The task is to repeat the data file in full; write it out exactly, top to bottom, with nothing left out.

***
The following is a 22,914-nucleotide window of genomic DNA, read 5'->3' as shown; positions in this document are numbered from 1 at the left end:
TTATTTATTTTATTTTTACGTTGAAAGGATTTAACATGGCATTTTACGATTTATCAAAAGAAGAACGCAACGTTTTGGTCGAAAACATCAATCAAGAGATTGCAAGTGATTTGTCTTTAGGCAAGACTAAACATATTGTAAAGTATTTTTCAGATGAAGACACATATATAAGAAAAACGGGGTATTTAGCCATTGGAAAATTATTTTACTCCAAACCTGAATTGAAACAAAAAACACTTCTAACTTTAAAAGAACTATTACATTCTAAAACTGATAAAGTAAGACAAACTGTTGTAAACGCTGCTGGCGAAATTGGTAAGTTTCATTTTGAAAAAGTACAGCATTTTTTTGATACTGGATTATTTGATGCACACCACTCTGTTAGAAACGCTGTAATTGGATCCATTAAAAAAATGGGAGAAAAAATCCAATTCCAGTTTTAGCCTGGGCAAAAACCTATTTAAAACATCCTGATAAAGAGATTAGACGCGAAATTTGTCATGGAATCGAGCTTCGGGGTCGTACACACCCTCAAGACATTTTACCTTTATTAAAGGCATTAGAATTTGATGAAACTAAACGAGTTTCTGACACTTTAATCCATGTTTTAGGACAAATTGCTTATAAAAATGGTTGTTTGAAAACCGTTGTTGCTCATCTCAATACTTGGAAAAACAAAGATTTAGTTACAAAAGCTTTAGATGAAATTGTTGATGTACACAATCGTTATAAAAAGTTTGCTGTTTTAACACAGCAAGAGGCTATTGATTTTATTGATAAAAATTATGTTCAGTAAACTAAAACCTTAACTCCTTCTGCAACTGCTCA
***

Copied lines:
The following is a 22,914-nucleotide window of genomic DNA, read 5'->3' as shown; positions in this document are numbered from 1 at the left end:
TTATTTATTTTATTTTTACGTTGAAAGGATTTAACATGGCATTTTACGATTTATCAAAAGAAGAACGCAACGTTTTGGTCGAAAACATCAATCAAGAGATTGCAAGTGATTTGTCTTTAGGCAAGACTAAACATATTGTAAAGTATTTTTCAGATGAAGACACATATATAAGAAAAACGGGGTATTTAGCCATTGGAAAATTATTTTACTCCAAACCTGAATTGAAACAAAAAACACTTCTAACTTTAAAAGAACTATTACATTCTAAAACTGATAAAGTAAGACAAACTGTTGTAAACGCTGCTGGCGAAATTGGTAAGTTTCATTTTGAAAAAGTACAGCATTTTTTTGATACTGGATTATTTGATGCACACCACTCTGTTAGAAACGCTGTAATTGGATCCATTAAAAAAATGGGAGAAAAAATCCAATTCCAGTTTTAGCCTGGGCAAAAACCTATTTAAAACATCCTGATAAAGAGATTAGACGCGAAATTTGTCATGGAATCGAGCTTCGGGGTCGTACACACCCTCAAGACATTTTACCTTTATTAAAGGCATTAGAATTTGATGAAACTAAACGAGTTTCTGACACTTTAATCCATGTTTTAGGACAAATTGCTTATAAAAATGGTTGTTTGAAAACCGTTGTTGCTCATCTCAATACTTGGAAAAACAAAGATTTAGTTACAAAAGCTTTAGATGAAATTGTTGATGTACACAATCGTTATAAAAAGTTTGCTGTTTTAACACAGCAAGAGGCTATTGATTTTATTGATAAAAATTATGTTCAGTAAACTAAAACCTTAACTCCTTCTGCAACTGCTCA